As much as I consider myself a fiction writer, it seems my most successful (and when I say successful, I mean published…and when I say published, I mean twice) writing projects have been memoir or personal essays. The biggest mistake many writers can make is to pigeonhole themselves into one particular genre, simply because it’s all they’ve ever done, or because it’s the genre they most enjoy reading.
Well, okay–maybe I’m being a bit dramatic here. Perhaps it’s not the BIGGEST mistake you can make…but maybe just consider the possibility that you could be missing out on a whole new world of creativity–a niche that, by default, you already possess all the knowledge and skill you need to craft a full-fledged, captivating, honest-to-Pete story that people can relate to…and want to read.
Because that’s the kicker, isn’t it? Unknown writers are bound to wonder, “Why would anyone want to read about me?” when it comes to considering memoir as a creative outlet. But believe you, me: nobody was more surprised than I was when, after umpteen submissions of short stories, my two successful entries were memoir. And the things that people commented on after reading these essays, time and again, were the little, seemingly mundane or useless details I worked in throughout. Things like the manner in which my three younger siblings and I would ascend the steep, narrow stairway to the second floor of our childhood home (on all fours, because it somehow seemed faster), or describing my father’s favorite footstool (brown velour, mushroom-shaped), or the fact that the built-in china cabinet in our dining room was inexplicably used as a medicine cabinet when were were growing up.
These glorious glimpses of magnified minutiae are what pluck at people’s heartstrings and strike some relatable chord of familiarity–enough to extricate memories of their own that they forgot they even had. And these are the things that turn your seemingly non-remarkable story into a memorable tale that leaves traces of itself behind in the hearts and minds of perfect strangers.
So, where to begin? Let me point the way:
But really. If you haven’t done this already, set aside a block of time to just make a list of a few memorable moments in your life. Don’t think about it too much–the memories can be good, bad, momentous, innocuous…you get the idea. Know this; whether you’ve ever really thought about it this way or not, emotions are the seeds of pretty much every memory: Happiness…sadness…anger…embarrassment…pride…contentment…fear.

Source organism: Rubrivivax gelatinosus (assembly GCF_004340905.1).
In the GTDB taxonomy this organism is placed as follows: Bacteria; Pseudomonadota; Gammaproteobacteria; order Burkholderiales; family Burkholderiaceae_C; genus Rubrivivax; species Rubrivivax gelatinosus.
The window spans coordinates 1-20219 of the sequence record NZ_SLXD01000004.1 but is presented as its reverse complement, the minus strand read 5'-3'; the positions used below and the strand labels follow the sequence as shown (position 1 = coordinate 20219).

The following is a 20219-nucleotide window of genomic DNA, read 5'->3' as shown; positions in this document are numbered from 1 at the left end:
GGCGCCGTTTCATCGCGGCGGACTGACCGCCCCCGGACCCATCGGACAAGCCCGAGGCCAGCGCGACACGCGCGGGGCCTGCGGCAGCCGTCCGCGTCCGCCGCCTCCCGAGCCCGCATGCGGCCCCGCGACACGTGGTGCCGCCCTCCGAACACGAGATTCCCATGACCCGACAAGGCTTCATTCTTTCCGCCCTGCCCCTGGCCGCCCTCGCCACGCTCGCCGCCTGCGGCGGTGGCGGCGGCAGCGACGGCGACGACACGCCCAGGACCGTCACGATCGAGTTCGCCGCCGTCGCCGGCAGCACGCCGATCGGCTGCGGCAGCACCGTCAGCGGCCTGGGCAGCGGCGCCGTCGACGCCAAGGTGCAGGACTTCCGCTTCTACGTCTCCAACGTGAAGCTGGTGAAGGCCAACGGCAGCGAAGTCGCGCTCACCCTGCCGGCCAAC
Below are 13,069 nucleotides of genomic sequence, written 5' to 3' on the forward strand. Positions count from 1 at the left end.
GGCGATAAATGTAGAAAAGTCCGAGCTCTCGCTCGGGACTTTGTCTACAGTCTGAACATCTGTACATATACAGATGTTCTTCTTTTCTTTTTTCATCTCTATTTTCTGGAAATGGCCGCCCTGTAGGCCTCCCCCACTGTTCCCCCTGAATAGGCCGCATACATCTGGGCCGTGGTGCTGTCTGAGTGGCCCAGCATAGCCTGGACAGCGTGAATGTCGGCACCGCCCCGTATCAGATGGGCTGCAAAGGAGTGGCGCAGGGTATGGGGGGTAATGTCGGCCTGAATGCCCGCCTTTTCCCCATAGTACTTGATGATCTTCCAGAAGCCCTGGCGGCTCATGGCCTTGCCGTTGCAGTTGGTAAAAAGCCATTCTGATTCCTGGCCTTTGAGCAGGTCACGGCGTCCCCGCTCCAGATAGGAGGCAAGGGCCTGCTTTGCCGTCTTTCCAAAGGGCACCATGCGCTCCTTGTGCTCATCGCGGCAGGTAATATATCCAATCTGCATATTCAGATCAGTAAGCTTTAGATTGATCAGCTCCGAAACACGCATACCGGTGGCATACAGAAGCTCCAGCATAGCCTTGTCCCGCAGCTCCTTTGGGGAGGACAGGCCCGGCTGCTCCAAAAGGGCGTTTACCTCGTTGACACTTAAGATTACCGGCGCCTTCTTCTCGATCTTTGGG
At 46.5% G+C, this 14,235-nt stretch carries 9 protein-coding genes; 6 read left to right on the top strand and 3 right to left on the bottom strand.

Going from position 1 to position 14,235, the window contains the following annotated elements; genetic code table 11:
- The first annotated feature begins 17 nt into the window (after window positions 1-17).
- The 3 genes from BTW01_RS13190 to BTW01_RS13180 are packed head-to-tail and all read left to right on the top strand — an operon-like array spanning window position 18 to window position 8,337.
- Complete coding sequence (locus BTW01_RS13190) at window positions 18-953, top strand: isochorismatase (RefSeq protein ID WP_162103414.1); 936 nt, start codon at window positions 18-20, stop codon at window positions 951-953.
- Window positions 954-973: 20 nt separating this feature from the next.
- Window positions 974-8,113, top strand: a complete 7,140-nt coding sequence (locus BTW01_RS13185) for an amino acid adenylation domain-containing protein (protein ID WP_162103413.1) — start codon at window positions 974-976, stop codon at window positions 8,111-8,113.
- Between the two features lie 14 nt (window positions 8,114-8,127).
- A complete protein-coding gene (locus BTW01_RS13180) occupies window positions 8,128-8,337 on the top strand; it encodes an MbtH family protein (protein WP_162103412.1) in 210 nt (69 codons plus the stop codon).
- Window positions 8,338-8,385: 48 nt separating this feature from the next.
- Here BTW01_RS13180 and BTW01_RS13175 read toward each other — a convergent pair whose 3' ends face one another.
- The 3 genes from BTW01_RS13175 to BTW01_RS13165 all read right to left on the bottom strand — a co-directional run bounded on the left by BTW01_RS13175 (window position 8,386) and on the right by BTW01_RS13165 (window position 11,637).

So this list–no need to go into a ton of detail. Just a quick bullet point, like so (I included the “emotional seed” in parenthesis):
- When I wrote my sister’s name on the wall beside her bed, hoping to get her in trouble, and being blamed for it anyway because my parents were far smarter than I took them for (anger/embarrassment)
- Getting caught stealing milk crates from behind the grocery store and faking an asthma attack to make the policeman feel bad (fear)
- When a wall of water crashed through the bulkhead door in our basement during a violent summer storm and we had to flee to the neighbor’s house–in our underwear (fear/embarrassment)
- When my Dad accompanied me to purchase my first car–and almost killed the salesman (embarrassment)
- When I brought my Dad to a Red Sox game (with free tickets from my new job in marketing at the local cable company) and he almost killed the drunk in front of us for dropping the f-bomb (embarrassment) (I’m seeing a trend here…and yes–all of the above are true. Don’t think less of me for the first two–I was young and shallow.)
Once you’ve done this, put the list away for a day, and when you come back to it with fresh eyes, pick the one that jumps out at you–and just start to write. Don’t stop to correct, to fix, to rearrange. Just write. Write until the story ends–and walk away again. Give it a day or so.
When you come back this time, read through it again, reliving that moment in time. Consider your senses–things you saw, smelled, tasted, felt, and heard–and don’t worry about whether or not these things are accurate. Two words: creative license. These are your memories, and you can embellish or flesh out the storyline however you see fit! Mine your memories for details, and fill in the holes with your creativity…and if it makes the story all the better–then DAYUM! Why wouldn’t you?
Everybody has stories to tell, and they don’t need to be tales of amazing feats, jaw-dropping conquests, or fantastic adventures. If you have some of those to share, feel free. But I feel safe saying that most of us don’t. And I don’t know about you, but I get much more out of reading a well-crafted story about someone like me doing something normal, something I could see myself doing. Give me the details–make me feel like I know you, like you’re an old friend. Just write what you know, and put as much of yourself into it as you possibly can.
So…what are you waiting for? Go write something!
(Oh, and if you’d like to read one of my published essays, click here.)